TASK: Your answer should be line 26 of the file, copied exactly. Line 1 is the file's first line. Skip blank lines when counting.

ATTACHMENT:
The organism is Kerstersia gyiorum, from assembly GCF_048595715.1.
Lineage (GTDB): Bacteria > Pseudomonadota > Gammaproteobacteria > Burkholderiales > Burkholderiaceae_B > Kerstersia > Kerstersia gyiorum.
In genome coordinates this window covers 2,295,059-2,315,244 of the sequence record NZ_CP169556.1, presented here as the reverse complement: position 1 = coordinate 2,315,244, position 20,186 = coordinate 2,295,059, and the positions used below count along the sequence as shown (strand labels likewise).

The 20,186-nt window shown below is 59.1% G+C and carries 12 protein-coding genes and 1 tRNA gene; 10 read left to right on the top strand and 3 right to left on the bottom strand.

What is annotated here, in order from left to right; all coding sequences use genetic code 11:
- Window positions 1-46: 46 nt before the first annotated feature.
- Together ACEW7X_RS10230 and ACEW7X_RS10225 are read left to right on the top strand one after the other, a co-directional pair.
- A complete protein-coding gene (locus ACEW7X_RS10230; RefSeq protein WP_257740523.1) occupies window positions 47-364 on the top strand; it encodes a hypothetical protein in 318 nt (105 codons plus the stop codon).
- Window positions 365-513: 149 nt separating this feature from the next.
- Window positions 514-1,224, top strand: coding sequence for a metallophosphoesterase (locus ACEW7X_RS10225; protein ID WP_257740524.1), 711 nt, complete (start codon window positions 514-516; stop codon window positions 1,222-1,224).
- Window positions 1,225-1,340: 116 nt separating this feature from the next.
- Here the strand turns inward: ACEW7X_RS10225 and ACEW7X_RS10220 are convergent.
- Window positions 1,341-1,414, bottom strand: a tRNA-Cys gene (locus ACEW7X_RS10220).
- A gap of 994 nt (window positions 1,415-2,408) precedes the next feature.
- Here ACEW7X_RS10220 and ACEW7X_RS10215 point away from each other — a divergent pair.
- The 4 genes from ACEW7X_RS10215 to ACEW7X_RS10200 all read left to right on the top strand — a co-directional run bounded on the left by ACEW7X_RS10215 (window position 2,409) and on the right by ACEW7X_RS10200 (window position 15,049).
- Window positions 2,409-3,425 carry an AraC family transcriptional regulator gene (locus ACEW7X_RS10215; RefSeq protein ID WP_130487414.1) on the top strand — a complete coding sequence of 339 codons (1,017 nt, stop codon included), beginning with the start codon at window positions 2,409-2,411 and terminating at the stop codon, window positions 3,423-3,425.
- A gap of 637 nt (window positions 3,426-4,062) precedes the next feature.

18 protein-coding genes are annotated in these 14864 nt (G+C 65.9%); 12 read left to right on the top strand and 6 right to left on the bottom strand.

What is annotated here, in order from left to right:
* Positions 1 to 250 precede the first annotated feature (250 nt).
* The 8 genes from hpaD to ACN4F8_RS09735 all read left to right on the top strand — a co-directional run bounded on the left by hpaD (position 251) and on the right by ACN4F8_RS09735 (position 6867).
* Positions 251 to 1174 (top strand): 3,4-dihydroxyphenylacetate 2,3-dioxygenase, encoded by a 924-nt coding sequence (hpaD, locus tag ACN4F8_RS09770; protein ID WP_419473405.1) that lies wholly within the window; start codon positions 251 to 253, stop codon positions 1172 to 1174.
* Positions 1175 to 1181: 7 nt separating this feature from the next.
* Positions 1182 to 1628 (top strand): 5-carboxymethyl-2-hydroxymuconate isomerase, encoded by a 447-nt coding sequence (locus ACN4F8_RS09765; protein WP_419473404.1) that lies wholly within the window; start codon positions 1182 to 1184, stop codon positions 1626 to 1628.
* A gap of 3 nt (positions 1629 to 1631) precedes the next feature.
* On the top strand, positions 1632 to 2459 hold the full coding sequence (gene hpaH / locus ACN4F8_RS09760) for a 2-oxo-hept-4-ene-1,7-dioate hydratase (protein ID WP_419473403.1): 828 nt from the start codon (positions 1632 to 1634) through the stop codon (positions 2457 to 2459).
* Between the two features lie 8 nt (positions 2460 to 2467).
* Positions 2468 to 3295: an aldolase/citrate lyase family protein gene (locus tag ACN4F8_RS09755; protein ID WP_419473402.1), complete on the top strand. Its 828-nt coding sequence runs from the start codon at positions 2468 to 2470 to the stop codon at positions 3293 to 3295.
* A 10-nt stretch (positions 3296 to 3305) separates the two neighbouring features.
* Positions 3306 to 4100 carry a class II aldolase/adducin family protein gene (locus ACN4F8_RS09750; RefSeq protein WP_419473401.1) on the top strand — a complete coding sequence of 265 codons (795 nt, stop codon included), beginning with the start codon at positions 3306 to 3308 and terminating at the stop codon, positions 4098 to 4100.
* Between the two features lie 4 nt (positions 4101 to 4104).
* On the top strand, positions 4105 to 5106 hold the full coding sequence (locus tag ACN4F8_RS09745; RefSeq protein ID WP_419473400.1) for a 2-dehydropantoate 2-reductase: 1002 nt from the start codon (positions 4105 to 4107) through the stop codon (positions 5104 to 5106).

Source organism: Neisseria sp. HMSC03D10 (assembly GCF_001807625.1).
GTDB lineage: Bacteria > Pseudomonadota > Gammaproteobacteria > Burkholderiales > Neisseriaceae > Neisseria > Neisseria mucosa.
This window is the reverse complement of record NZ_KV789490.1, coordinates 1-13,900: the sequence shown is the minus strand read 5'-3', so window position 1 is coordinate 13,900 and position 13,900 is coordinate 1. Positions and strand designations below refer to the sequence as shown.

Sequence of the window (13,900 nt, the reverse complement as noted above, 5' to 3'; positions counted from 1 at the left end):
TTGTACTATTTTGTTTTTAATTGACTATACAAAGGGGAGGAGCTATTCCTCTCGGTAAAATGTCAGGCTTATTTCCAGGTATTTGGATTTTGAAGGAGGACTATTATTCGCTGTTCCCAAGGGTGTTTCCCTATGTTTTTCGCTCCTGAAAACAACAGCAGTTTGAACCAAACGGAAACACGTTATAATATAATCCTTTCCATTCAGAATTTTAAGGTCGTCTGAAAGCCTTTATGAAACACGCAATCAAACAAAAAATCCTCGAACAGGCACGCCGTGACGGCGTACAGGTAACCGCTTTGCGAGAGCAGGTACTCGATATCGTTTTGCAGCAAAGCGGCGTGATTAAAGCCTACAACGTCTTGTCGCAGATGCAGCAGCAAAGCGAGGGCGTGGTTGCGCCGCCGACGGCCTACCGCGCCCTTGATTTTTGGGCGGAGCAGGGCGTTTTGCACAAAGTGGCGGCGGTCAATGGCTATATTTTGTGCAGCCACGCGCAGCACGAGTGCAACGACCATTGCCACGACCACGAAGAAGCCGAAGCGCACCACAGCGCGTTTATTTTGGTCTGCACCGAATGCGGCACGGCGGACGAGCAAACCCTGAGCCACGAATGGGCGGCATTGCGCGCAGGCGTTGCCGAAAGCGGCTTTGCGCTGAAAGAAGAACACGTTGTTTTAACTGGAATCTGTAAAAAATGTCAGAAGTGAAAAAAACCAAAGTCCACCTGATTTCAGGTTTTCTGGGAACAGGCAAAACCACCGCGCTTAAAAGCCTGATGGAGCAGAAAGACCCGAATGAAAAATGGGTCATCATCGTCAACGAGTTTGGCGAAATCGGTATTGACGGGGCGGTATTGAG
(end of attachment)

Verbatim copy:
* A gap of 3 nt (positions 1629 to 1631) precedes the next feature.